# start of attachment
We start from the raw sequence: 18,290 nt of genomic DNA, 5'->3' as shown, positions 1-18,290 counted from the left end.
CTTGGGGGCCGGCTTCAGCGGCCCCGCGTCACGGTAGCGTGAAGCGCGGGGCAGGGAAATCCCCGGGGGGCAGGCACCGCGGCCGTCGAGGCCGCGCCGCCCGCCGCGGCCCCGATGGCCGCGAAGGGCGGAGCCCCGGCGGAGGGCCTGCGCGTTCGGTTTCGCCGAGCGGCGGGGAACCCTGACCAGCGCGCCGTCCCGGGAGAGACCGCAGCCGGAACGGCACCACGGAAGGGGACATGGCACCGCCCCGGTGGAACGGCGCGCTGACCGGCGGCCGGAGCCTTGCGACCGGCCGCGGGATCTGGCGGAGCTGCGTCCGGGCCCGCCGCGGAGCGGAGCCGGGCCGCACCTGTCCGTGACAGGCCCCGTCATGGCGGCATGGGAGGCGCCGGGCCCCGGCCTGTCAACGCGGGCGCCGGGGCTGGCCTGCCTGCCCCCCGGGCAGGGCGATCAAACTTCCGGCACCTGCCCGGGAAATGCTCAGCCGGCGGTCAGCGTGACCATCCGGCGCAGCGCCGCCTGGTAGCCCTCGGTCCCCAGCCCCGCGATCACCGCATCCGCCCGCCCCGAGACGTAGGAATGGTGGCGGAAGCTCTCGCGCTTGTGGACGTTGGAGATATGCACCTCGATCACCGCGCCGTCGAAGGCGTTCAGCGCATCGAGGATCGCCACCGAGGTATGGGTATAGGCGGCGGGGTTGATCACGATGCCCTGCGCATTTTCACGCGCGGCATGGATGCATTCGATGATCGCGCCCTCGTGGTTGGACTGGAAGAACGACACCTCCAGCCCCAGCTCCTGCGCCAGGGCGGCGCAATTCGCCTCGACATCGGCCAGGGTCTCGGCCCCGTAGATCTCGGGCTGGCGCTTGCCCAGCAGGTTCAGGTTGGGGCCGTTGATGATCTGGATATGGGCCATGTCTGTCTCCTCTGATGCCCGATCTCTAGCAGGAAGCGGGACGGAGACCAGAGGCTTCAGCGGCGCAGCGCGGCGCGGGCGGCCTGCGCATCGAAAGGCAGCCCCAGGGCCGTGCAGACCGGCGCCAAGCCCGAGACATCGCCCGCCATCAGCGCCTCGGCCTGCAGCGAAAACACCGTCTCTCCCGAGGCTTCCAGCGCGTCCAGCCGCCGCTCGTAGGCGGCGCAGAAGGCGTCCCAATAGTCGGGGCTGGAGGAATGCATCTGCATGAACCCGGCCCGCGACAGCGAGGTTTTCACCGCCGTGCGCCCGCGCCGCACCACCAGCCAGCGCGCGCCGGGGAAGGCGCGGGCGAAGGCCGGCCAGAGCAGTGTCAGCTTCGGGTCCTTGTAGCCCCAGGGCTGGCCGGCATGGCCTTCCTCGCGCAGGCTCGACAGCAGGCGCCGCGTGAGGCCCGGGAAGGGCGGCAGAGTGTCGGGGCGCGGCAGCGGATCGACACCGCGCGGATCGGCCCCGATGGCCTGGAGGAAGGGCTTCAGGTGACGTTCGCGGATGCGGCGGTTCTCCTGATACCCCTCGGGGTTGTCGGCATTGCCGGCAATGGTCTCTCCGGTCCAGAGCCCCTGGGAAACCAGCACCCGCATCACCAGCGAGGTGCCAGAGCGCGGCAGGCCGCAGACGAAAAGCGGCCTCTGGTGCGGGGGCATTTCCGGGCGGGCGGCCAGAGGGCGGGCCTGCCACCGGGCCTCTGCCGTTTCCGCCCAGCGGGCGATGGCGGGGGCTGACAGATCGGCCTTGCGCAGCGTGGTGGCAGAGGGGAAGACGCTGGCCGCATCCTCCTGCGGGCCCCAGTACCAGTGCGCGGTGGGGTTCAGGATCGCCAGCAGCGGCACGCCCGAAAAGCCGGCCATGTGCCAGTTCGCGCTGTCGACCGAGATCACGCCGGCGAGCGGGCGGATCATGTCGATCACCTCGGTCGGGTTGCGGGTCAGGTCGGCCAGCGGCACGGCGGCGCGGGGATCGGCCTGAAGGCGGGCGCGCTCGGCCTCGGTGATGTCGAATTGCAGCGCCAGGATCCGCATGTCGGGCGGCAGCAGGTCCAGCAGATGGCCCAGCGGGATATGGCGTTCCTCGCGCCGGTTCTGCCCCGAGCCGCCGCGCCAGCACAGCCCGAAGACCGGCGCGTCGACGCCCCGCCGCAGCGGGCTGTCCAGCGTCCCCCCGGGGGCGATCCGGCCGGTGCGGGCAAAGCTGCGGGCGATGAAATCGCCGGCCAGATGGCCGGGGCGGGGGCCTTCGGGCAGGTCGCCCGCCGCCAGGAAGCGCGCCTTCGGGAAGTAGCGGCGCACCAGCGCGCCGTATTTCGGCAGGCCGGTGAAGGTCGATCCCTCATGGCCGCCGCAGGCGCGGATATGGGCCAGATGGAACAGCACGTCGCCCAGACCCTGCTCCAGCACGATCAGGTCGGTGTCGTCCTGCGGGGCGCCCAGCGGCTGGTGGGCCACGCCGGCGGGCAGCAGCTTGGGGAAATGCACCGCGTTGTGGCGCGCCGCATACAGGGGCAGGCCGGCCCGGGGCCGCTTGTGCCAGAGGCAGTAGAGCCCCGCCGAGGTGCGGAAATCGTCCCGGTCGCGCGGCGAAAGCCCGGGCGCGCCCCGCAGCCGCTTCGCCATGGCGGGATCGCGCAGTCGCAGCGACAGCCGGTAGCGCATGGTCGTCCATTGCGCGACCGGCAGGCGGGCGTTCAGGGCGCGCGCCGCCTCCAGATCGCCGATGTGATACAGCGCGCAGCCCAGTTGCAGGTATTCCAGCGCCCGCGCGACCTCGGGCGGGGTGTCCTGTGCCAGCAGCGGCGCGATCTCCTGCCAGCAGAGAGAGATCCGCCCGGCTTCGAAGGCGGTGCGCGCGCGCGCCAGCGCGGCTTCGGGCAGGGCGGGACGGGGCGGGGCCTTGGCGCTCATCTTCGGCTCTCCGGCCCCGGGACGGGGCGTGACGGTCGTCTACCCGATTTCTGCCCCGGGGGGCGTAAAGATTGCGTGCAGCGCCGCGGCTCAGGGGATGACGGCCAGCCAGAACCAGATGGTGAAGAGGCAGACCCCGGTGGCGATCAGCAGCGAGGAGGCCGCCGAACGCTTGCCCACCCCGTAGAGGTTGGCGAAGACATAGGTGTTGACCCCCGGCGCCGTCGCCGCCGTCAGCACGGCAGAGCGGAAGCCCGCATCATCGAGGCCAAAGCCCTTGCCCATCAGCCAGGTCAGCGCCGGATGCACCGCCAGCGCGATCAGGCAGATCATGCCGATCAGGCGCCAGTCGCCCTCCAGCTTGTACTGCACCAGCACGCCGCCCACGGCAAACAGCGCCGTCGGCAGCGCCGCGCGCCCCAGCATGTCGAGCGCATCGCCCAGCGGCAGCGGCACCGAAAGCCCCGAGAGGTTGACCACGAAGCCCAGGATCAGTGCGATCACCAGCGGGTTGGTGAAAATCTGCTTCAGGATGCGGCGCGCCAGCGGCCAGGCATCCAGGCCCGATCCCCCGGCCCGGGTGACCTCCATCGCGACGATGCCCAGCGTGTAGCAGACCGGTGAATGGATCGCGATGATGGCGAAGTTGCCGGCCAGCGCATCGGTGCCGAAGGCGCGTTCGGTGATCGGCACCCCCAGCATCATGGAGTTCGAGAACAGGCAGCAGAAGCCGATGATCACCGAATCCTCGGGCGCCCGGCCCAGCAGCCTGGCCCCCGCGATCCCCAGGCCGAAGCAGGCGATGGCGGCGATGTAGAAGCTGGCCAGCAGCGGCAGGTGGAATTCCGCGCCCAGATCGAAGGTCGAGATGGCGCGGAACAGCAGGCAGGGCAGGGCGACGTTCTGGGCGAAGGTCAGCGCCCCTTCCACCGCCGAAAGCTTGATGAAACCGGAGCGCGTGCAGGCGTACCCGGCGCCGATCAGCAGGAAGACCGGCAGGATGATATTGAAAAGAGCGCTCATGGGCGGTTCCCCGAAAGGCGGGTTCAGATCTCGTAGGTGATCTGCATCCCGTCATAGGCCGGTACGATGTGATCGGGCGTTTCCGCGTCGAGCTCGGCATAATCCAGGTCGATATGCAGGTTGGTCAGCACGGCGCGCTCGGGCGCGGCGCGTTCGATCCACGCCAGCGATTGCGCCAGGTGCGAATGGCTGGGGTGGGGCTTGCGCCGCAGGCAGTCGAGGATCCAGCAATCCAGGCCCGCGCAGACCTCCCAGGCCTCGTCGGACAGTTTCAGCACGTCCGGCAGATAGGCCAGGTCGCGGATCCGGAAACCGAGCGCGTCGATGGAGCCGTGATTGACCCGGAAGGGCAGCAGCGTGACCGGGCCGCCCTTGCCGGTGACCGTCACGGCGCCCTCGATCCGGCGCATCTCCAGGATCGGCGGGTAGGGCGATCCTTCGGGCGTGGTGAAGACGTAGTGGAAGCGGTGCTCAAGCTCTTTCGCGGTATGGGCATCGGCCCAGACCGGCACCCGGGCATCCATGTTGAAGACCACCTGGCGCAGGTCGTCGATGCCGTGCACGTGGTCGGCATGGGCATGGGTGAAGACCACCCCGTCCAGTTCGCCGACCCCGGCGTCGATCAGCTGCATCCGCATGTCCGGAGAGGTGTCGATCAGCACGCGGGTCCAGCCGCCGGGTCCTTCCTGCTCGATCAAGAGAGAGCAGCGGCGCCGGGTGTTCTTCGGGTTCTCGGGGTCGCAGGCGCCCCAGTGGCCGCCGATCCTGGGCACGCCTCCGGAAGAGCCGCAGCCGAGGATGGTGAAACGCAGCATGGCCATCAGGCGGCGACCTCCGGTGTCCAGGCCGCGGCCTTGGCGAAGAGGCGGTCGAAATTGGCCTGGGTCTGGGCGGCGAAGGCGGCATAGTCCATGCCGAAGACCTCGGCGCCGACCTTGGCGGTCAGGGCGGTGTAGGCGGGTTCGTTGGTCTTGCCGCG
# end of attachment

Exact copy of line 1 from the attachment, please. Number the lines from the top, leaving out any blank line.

We start from the raw sequence: 18,290 nt of genomic DNA, 5'->3' as shown, positions 1-18,290 counted from the left end.